Direct Line says property listings are breaking the law in terms of how they list the number of bedrooms a home has.
Almost half of the homes listed for sale in the UK incorrectly list the number of bedrooms the property has, insurer Direct Line claims.
Its analysis shows that 48% of homes listed for sale contain at least one bedroom that is listed incorrectly.
Furthermore, 36% are listing rooms as singles when they are too small for anyone over the age of 10 to occupy.
The Housing Act of 1985 states that a child under the age of 10 is officially ‘half a person’ and can occupy a room which is smaller than 50 square feet.
However, to class a room as a single for occupation by anyone over 10 it must have floor space of between 50 square feet and 70 square feet.
Estate agents are also being inaccurate when describing double bedrooms.
The research found 17% of homes were advertising double bedrooms that are exceptionally small and would barely house two people.
Under the Housing Act 1985 double bedrooms should be at least 110 square feet.
Some bedrooms ‘legally uninhabitable’
One property in Liverpool was adverting bedroom measuring just 69 square feet as a double bedroom.
Some properties even have bedrooms that are legally uninhabitable. Of those analysed 6% had bedrooms that are smaller than 50 square feet.
The worst place for this was Sheffield where 15% of advertised bedrooms are too small to be habitable.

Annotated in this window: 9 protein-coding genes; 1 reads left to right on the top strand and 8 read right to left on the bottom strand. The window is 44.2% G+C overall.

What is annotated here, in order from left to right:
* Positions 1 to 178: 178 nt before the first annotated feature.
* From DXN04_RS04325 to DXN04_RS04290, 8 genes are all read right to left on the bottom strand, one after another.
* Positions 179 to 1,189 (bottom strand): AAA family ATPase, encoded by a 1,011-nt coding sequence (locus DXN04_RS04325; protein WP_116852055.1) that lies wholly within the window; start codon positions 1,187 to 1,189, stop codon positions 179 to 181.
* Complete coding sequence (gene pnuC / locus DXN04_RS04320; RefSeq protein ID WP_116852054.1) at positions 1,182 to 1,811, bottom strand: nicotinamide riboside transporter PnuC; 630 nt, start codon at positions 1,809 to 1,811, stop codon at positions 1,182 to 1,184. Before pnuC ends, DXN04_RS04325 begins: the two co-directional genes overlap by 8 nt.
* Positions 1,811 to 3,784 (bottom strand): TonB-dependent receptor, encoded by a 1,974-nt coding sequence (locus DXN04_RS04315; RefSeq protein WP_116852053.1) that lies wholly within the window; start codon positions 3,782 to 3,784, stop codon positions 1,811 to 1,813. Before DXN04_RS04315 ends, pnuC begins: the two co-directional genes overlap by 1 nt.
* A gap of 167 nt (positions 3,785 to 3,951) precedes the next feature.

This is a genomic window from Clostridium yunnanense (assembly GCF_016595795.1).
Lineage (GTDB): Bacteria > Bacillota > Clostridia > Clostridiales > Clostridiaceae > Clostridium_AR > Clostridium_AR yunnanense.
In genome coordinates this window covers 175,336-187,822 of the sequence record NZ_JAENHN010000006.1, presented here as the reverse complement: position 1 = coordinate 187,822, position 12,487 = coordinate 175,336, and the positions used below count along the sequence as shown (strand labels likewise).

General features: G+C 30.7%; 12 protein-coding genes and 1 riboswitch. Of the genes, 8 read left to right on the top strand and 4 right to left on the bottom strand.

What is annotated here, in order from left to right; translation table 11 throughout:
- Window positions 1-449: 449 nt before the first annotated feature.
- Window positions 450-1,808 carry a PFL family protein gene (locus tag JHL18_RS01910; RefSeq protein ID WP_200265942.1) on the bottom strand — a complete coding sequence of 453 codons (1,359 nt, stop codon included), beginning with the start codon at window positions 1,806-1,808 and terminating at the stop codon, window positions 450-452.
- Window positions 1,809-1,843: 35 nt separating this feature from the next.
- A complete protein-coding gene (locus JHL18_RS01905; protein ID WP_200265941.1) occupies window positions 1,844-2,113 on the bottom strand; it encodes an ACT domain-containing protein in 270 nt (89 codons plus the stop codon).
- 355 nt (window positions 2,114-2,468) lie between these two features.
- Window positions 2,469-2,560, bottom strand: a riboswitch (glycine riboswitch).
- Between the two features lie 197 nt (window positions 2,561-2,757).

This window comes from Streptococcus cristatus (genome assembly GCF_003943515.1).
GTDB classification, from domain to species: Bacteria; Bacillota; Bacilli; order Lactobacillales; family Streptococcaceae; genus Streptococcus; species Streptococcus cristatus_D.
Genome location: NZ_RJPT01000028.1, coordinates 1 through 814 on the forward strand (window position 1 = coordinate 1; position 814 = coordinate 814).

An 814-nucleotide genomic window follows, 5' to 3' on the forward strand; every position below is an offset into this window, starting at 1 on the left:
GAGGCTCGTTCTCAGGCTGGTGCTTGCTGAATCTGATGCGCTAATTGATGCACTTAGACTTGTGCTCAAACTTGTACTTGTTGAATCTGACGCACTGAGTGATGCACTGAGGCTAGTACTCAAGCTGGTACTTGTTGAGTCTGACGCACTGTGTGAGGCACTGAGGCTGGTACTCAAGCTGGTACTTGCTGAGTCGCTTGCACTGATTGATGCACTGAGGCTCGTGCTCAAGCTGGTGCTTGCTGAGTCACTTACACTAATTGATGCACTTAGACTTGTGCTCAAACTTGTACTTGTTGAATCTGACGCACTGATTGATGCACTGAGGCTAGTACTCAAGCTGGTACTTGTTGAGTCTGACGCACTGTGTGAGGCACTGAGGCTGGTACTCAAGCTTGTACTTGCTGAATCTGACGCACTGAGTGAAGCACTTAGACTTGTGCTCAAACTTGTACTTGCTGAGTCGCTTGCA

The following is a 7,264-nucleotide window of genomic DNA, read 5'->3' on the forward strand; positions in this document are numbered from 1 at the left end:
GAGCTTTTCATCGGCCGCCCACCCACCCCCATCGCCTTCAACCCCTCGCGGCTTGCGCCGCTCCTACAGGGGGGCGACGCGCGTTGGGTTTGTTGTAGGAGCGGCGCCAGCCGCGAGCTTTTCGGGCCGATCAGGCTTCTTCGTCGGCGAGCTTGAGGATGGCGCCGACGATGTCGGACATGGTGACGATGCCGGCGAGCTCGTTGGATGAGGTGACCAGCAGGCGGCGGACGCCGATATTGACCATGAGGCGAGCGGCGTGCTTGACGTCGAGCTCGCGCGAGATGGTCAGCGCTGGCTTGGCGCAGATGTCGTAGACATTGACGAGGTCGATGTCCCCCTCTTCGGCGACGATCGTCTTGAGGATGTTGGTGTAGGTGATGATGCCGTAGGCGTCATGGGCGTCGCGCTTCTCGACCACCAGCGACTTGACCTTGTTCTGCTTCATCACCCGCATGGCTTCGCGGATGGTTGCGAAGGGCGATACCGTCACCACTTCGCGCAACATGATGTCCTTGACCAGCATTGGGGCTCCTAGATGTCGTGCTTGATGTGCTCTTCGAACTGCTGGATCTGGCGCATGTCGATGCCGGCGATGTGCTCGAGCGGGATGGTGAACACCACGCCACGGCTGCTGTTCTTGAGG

“Anyone who has purchased a property knows that marketing literature can often be misleading, but it is concerning to see so many properties across the UK being marketed by estate agents as having single and double bedrooms which are barely fit for purpose,” says Nick Brabham, head of Select Premier Insurance.
“We urge buyers to check the measurements of bedrooms before putting in an offer on a house; otherwise they may find their ‘double’ bedroom barely has enough space for a bed.”
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Dodgy ads around the country
Estate agents in Bristol are the least accurate with 66% of properties for sale in the city listing at least one incorrectly described bedroom.
This is followed by Sheffield where 60% of listings are inaccurate then Liverpool and Birmingham which both have 57% inaccuracy.
If you want a bedroom you can fit a bed in head north of the border, Edinburgh estate agents are only inaccurate on 17% of properties.